PARIS — Selectmen will wait to discuss proposed amendments to the town’s traffic ordinances and the proposed land-use management ordinance until all five board members can attend a meeting.

At Monday’s meeting, board Chairman Bob Kirchherr and members Gerald Kilgore and Ryan Lorrain tabled further discussion on revisions to the town’s road weight-restriction ordinance and scheduled an April 7 workshop to discuss changes to its lengthy traffic ordinance.

Selectmen Robert Wessels and Sam Elliot had scheduling conflicts and were not able to attend, Kirchherr said. This is the second consecutive meeting Elliot has not attended.

Proposed changes to the town’s dual traffic ordinances sparked a dispute between Selectmen Elliot and Kilgore and members of the Policy and Procedures Committee in September 2012. At the time, Elliot complained that aspects of the weight-restriction ordinance appeared to prohibit local business owners from using commercial trucks on the roads that led to their homes.

On Monday, Town Manager Amy Bernard said she and Elliot met with the town highway director and drafted clarifications about the ordinance, such as omitting the term “heavily laden vehicles” and replacing it with the more specific “vehicles that exceed 23,000 pounds.”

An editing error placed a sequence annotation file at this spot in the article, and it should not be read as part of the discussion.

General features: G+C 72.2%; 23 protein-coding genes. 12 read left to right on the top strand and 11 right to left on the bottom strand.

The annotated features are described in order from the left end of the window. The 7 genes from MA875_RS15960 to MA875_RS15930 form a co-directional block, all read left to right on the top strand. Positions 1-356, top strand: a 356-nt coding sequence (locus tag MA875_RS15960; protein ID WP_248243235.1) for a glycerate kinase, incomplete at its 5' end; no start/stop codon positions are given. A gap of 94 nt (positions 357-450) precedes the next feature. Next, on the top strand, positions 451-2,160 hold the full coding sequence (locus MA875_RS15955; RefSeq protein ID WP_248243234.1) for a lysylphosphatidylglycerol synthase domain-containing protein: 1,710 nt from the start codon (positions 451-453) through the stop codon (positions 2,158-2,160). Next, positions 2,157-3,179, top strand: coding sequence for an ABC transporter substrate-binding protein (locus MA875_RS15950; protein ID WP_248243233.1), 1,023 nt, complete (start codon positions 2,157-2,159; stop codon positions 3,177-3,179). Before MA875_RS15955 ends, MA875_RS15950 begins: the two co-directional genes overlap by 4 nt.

Bernard also suggested adding language from the Maine Department of Transportation that clarifies that unloaded commercial vehicles may pass over posted roads, hopefully eliminating conflict between the ordinance and owners of heavy vehicles in town.

Full discussion on town’s proposed land-use ordinance, which has been in the works for the past two years, was also delayed Monday. 

Selectmen held a public hearing on the zoning ordinance last month and asked for additional input from the public. The Town Office has since received two comments on the ordinance, both on the minimum two-acre lot size requirement it proposes in the town’s rural district.

Some residents believe two acres for a house lot is too large, Bernard said.

Kirchherr said the land use ordinance was being driven by the town’s comprehensive plan, which calls for parts of Paris to retain their rural character.

Selectman Lorrain, however, said he was unsure if the provision was right for the town and people clearly had problems with the requirement. He suggested looking into what it would take to amend the comprehensive plan and the ordinance.

Bernard said she would find out the process to revise the comprehensive plan. Selectmen plan to discuss the ordinance at their next meeting March 24.

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